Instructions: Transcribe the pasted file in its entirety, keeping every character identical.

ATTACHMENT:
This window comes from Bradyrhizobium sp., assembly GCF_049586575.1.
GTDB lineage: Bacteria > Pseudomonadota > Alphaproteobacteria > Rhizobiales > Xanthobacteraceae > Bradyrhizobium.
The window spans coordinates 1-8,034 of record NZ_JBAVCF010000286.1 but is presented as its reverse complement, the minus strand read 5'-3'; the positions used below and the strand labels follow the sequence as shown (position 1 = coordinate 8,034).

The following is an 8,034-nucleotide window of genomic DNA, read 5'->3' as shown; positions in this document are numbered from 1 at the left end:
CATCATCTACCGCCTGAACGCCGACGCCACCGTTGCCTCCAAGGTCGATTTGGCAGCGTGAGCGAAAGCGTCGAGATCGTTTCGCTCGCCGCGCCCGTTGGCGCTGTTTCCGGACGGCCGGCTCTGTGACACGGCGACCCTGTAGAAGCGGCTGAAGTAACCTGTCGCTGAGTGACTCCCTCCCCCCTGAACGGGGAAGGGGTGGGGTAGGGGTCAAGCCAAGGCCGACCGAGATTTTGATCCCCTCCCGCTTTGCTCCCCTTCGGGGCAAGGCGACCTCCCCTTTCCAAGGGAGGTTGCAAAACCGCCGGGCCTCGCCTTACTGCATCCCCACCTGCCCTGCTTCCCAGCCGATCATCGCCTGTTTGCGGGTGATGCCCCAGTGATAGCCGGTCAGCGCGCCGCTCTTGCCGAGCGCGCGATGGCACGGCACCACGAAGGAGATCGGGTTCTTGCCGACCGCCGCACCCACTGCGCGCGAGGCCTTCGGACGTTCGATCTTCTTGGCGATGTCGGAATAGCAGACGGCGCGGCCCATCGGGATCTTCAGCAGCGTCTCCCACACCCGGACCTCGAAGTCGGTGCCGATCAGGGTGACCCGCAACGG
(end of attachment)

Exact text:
This window comes from Bradyrhizobium sp., assembly GCF_049586575.1.
GTDB lineage: Bacteria > Pseudomonadota > Alphaproteobacteria > Rhizobiales > Xanthobacteraceae > Bradyrhizobium.
The window spans coordinates 1-8,034 of record NZ_JBAVCF010000286.1 but is presented as its reverse complement, the minus strand read 5'-3'; the positions used below and the strand labels follow the sequence as shown (position 1 = coordinate 8,034).

The following is an 8,034-nucleotide window of genomic DNA, read 5'->3' as shown; positions in this document are numbered from 1 at the left end:
CATCATCTACCGCCTGAACGCCGACGCCACCGTTGCCTCCAAGGTCGATTTGGCAGCGTGAGCGAAAGCGTCGAGATCGTTTCGCTCGCCGCGCCCGTTGGCGCTGTTTCCGGACGGCCGGCTCTGTGACACGGCGACCCTGTAGAAGCGGCTGAAGTAACCTGTCGCTGAGTGACTCCCTCCCCCCTGAACGGGGAAGGGGTGGGGTAGGGGTCAAGCCAAGGCCGACCGAGATTTTGATCCCCTCCCGCTTTGCTCCCCTTCGGGGCAAGGCGACCTCCCCTTTCCAAGGGAGGTTGCAAAACCGCCGGGCCTCGCCTTACTGCATCCCCACCTGCCCTGCTTCCCAGCCGATCATCGCCTGTTTGCGGGTGATGCCCCAGTGATAGCCGGTCAGCGCGCCGCTCTTGCCGAGCGCGCGATGGCACGGCACCACGAAGGAGATCGGGTTCTTGCCGACCGCCGCACCCACTGCGCGCGAGGCCTTCGGACGTTCGATCTTCTTGGCGATGTCGGAATAGCAGACGGCGCGGCCCATCGGGATCTTCAGCAGCGTCTCCCACACCCGGACCTCGAAGTCGGTGCCGATCAGGGTGACCCGCAACGG